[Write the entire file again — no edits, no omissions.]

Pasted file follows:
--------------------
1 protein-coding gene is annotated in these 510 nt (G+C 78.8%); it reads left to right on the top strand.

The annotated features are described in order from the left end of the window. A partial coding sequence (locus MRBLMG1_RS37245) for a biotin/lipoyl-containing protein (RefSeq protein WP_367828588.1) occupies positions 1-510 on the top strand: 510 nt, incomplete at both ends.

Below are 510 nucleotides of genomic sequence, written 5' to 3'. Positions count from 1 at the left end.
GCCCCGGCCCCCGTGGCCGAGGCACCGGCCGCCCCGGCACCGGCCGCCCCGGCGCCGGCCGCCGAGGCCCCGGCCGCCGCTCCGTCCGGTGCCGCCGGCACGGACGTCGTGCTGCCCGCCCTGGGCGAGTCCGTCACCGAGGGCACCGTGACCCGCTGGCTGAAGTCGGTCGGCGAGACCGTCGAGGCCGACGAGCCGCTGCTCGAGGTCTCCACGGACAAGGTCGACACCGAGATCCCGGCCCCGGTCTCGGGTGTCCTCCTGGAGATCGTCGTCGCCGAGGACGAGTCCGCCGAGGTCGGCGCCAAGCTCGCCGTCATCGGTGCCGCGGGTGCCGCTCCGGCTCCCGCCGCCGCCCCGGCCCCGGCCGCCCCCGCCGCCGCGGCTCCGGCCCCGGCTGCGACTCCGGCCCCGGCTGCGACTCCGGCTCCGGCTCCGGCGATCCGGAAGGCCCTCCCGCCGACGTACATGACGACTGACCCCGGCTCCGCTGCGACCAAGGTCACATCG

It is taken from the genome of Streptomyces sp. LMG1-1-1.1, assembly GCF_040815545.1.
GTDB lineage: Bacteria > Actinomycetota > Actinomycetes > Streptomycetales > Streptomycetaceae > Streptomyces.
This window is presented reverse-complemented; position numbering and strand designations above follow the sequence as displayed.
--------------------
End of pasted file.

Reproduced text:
1 protein-coding gene is annotated in these 510 nt (G+C 78.8%); it reads left to right on the top strand.

The annotated features are described in order from the left end of the window. A partial coding sequence (locus MRBLMG1_RS37245) for a biotin/lipoyl-containing protein (RefSeq protein WP_367828588.1) occupies positions 1-510 on the top strand: 510 nt, incomplete at both ends.

Below are 510 nucleotides of genomic sequence, written 5' to 3'. Positions count from 1 at the left end.
GCCCCGGCCCCCGTGGCCGAGGCACCGGCCGCCCCGGCACCGGCCGCCCCGGCGCCGGCCGCCGAGGCCCCGGCCGCCGCTCCGTCCGGTGCCGCCGGCACGGACGTCGTGCTGCCCGCCCTGGGCGAGTCCGTCACCGAGGGCACCGTGACCCGCTGGCTGAAGTCGGTCGGCGAGACCGTCGAGGCCGACGAGCCGCTGCTCGAGGTCTCCACGGACAAGGTCGACACCGAGATCCCGGCCCCGGTCTCGGGTGTCCTCCTGGAGATCGTCGTCGCCGAGGACGAGTCCGCCGAGGTCGGCGCCAAGCTCGCCGTCATCGGTGCCGCGGGTGCCGCTCCGGCTCCCGCCGCCGCCCCGGCCCCGGCCGCCCCCGCCGCCGCGGCTCCGGCCCCGGCTGCGACTCCGGCCCCGGCTGCGACTCCGGCTCCGGCTCCGGCGATCCGGAAGGCCCTCCCGCCGACGTACATGACGACTGACCCCGGCTCCGCTGCGACCAAGGTCACATCG

It is taken from the genome of Streptomyces sp. LMG1-1-1.1, assembly GCF_040815545.1.
GTDB lineage: Bacteria > Actinomycetota > Actinomycetes > Streptomycetales > Streptomycetaceae > Streptomyces.
This window is presented reverse-complemented; position numbering and strand designations above follow the sequence as displayed.